"Glycogen storage requires a significant water retention, so if you are a few pounds up, you very likely have achieved a state of proper hydration, not packed on unwanted body mass." -- "The Art of the Marathon Taper," Competitor.com
Darn it. Good-bye ab definition. It was fun while it lasted.
I found the above article yesterday while scrolling through articles about achieving the best taper. Interesting, every article I found stated one of the worst things you can do during the taper is scroll through random articles about how to achieve the best taper. Whoops.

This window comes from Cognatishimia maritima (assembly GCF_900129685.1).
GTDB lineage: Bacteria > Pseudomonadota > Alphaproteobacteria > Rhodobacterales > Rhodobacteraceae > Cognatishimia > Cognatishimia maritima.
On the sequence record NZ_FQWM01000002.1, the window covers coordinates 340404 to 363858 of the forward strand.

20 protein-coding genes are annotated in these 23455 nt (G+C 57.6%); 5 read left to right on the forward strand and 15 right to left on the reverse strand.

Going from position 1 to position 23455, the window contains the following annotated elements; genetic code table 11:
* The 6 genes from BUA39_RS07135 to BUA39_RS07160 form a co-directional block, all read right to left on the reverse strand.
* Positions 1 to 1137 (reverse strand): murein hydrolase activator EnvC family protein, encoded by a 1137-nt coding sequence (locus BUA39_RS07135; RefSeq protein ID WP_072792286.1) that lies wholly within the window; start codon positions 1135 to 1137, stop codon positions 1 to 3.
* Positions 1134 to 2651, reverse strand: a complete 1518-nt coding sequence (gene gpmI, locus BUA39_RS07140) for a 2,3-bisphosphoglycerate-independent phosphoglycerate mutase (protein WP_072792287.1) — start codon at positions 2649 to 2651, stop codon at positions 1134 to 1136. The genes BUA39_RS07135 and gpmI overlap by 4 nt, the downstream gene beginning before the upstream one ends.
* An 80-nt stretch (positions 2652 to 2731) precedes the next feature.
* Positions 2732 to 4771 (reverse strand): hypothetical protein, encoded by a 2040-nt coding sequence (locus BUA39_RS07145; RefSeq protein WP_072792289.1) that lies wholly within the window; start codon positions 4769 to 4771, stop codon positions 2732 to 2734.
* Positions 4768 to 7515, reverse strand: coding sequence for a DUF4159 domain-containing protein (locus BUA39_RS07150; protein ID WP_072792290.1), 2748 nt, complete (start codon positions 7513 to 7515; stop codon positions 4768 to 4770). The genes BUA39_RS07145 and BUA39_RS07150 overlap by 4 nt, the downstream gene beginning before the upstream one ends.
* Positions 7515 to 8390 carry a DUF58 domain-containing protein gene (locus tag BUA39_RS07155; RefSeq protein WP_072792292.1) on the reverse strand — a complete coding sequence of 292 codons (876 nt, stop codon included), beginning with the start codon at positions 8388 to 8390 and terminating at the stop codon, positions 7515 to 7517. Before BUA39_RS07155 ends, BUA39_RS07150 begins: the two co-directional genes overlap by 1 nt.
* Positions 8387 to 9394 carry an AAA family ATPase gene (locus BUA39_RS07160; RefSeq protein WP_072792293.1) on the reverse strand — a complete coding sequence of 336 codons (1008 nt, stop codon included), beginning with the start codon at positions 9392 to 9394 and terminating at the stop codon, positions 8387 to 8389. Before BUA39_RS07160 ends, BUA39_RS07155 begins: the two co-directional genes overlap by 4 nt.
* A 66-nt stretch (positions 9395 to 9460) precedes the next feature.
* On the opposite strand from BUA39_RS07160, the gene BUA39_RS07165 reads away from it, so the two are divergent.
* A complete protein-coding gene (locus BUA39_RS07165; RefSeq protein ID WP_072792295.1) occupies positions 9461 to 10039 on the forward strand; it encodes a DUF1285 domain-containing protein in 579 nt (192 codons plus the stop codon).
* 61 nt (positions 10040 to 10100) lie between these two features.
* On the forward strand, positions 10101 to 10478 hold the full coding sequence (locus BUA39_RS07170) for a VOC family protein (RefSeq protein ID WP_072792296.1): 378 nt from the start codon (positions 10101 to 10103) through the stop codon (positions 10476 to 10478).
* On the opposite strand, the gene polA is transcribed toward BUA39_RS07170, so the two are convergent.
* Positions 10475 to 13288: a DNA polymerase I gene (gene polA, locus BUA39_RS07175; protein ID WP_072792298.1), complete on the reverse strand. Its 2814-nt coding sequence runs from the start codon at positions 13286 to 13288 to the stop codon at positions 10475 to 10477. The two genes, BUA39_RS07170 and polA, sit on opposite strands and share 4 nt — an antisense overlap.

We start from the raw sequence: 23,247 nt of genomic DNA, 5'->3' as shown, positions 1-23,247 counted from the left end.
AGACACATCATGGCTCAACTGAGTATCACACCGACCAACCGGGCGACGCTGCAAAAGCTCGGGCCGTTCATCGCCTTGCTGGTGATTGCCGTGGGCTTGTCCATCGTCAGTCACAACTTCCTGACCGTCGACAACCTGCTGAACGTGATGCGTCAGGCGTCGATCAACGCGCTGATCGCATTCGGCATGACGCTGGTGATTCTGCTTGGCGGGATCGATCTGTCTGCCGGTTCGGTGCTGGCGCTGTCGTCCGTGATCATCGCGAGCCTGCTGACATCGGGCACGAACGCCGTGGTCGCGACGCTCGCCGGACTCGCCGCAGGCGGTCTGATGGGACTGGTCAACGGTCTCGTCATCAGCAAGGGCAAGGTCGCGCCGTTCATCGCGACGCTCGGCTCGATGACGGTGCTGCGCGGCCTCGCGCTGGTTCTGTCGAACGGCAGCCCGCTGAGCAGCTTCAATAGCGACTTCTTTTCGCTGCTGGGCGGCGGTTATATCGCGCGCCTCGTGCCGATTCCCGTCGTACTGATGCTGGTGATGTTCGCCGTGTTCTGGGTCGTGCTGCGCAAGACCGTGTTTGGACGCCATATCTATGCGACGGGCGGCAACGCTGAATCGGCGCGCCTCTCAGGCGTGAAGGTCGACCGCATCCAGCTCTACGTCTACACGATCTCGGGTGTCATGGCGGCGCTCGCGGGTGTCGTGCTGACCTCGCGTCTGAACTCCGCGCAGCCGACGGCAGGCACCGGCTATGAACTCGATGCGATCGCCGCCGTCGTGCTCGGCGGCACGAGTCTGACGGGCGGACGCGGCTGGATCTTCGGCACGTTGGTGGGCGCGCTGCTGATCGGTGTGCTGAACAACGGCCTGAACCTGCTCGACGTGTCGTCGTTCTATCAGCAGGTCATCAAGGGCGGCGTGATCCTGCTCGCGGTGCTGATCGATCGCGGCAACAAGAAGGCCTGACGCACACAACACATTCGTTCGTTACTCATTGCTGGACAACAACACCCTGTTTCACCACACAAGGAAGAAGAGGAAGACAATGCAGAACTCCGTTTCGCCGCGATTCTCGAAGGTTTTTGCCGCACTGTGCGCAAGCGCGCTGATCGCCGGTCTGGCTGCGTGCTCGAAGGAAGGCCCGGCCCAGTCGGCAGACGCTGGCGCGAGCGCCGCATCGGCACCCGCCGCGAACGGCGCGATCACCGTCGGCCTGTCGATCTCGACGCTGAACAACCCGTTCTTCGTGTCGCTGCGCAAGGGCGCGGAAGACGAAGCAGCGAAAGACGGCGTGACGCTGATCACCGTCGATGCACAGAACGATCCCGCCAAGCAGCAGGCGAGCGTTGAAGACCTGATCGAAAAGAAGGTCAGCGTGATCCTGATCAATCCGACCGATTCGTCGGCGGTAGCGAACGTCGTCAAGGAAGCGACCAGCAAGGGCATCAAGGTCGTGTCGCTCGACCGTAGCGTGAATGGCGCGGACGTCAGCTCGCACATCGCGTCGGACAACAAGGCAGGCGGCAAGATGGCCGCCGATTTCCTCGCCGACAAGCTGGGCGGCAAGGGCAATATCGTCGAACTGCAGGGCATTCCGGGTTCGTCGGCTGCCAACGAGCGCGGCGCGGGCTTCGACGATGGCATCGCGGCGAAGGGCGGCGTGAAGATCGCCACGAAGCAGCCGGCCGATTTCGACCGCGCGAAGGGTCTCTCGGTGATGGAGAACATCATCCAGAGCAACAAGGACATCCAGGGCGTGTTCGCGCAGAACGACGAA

Better to curl up with a good book and take your mind off of things, though I'm guessing they are not referring to "The Lore of Running."
Regardless, here we are, 48 hours out. And I feel...good. Great, in fact. Absolutely everything is working just fine; I had my IT bands rolled out last Friday, a massage on Monday, flew through a quick speed workout on Tuesday and a quick 5K on Wednesday. We all know the physical aspect of the taper is easy, it's the mental part that has the potential to unhinge even the strongest runner.